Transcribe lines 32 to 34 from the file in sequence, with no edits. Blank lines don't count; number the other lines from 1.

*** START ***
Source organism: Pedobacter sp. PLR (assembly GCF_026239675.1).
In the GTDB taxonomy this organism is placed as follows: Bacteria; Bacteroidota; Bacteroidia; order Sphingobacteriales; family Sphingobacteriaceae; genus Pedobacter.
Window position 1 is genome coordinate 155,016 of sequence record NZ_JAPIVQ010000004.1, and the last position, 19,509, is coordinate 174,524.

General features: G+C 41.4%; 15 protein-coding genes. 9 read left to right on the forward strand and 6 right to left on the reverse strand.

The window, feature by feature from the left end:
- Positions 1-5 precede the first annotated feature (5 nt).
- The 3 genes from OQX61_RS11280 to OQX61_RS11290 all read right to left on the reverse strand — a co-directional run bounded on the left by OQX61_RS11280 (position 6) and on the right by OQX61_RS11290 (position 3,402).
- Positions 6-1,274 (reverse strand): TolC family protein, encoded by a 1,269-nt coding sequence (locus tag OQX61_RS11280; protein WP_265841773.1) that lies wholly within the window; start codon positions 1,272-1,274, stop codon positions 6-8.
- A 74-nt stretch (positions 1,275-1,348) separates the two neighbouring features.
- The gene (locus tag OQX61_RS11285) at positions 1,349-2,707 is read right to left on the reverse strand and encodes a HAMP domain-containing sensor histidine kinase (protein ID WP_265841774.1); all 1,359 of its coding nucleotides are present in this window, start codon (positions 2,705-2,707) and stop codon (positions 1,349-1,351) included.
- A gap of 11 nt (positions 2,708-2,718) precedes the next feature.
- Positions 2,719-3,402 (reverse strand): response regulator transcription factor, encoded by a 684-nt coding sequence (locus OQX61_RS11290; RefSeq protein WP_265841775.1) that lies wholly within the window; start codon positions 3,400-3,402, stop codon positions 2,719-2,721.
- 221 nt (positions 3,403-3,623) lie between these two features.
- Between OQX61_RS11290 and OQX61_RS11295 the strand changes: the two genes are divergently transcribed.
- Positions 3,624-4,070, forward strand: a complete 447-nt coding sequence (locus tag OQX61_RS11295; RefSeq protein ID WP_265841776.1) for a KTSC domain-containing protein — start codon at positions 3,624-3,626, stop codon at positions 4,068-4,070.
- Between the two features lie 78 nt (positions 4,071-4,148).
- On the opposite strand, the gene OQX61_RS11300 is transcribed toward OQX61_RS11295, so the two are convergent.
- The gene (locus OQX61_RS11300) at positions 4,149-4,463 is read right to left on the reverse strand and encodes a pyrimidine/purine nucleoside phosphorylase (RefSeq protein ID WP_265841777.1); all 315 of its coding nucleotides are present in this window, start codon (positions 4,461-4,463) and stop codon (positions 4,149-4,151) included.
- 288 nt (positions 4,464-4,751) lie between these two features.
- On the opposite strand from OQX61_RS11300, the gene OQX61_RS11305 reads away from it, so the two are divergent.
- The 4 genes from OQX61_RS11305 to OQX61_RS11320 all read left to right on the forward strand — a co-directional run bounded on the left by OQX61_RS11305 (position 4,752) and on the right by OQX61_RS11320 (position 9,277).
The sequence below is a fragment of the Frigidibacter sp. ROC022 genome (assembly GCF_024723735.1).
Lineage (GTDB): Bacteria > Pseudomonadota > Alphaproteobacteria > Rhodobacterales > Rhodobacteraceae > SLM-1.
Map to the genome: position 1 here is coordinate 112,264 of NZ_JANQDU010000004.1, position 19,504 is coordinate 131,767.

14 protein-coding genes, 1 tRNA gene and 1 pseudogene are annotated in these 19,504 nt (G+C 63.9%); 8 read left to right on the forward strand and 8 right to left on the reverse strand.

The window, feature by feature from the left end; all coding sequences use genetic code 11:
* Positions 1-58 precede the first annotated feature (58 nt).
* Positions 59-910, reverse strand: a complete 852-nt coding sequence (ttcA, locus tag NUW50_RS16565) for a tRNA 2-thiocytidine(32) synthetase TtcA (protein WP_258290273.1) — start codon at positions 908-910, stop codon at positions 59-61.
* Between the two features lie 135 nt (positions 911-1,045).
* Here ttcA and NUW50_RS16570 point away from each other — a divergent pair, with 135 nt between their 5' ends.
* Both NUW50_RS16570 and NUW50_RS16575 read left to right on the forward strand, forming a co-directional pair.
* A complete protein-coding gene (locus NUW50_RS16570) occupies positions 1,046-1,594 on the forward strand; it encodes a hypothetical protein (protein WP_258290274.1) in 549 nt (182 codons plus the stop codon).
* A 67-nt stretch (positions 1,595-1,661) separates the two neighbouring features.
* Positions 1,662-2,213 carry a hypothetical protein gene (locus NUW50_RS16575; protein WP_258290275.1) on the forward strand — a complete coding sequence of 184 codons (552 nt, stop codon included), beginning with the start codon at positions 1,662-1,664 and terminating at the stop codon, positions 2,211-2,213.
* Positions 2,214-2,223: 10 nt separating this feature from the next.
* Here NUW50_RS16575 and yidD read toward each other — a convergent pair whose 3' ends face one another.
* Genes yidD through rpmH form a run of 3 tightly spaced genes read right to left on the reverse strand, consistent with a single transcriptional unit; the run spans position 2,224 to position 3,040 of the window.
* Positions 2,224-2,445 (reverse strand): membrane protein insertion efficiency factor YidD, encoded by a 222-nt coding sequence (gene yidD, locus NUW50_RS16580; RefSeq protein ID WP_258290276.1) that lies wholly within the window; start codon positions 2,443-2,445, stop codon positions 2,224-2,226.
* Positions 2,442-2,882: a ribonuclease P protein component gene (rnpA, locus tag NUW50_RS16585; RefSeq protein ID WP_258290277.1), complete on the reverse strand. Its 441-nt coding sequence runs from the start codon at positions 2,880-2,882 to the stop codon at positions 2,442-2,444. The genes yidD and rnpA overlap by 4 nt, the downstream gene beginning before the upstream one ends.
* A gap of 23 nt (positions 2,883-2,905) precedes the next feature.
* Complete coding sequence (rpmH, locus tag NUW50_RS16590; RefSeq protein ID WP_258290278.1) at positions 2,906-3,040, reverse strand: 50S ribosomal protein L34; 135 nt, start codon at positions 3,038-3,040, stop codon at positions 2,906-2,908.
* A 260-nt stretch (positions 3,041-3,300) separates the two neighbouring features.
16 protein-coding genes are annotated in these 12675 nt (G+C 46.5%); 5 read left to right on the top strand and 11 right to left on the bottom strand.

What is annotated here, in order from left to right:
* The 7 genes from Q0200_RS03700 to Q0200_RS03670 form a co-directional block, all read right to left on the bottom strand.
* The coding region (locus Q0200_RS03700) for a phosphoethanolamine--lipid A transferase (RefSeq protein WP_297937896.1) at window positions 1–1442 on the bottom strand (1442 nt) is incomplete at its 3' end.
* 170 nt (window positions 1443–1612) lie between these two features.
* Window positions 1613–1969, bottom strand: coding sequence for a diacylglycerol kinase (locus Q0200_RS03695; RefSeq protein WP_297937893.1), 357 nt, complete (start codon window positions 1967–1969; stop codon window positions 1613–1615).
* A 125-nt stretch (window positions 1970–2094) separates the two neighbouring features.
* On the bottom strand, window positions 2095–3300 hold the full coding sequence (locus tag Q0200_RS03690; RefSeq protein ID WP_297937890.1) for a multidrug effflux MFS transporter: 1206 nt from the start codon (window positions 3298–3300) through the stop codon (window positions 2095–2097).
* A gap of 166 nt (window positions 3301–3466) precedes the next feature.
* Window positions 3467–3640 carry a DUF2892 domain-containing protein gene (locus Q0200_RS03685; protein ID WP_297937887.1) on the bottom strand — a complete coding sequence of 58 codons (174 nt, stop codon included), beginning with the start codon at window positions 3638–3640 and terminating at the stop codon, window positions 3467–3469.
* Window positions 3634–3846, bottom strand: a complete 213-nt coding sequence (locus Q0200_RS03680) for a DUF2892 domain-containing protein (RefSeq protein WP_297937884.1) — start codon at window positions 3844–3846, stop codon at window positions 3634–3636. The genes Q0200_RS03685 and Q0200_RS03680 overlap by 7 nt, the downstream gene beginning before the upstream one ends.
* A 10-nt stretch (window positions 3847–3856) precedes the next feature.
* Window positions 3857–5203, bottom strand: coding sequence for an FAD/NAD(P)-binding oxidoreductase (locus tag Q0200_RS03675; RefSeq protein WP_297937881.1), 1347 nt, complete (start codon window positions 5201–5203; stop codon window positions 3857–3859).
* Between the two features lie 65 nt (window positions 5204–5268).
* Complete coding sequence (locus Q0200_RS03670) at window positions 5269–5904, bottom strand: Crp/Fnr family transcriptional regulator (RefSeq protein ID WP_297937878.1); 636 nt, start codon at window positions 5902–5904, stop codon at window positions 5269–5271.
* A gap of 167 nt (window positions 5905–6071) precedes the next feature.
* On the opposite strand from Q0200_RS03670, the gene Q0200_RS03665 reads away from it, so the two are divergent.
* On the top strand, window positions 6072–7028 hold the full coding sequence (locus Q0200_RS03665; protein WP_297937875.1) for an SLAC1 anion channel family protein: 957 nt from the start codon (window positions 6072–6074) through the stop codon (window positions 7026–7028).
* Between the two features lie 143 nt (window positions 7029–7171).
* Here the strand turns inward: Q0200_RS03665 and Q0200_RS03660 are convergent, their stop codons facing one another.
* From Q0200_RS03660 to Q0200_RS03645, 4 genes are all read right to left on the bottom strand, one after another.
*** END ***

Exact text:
* A complete protein-coding gene (locus NUW50_RS16570) occupies positions 1,046-1,594 on the forward strand; it encodes a hypothetical protein (protein WP_258290274.1) in 549 nt (182 codons plus the stop codon).
* A 67-nt stretch (positions 1,595-1,661) separates the two neighbouring features.
* Positions 1,662-2,213 carry a hypothetical protein gene (locus NUW50_RS16575; protein WP_258290275.1) on the forward strand — a complete coding sequence of 184 codons (552 nt, stop codon included), beginning with the start codon at positions 1,662-1,664 and terminating at the stop codon, positions 2,211-2,213.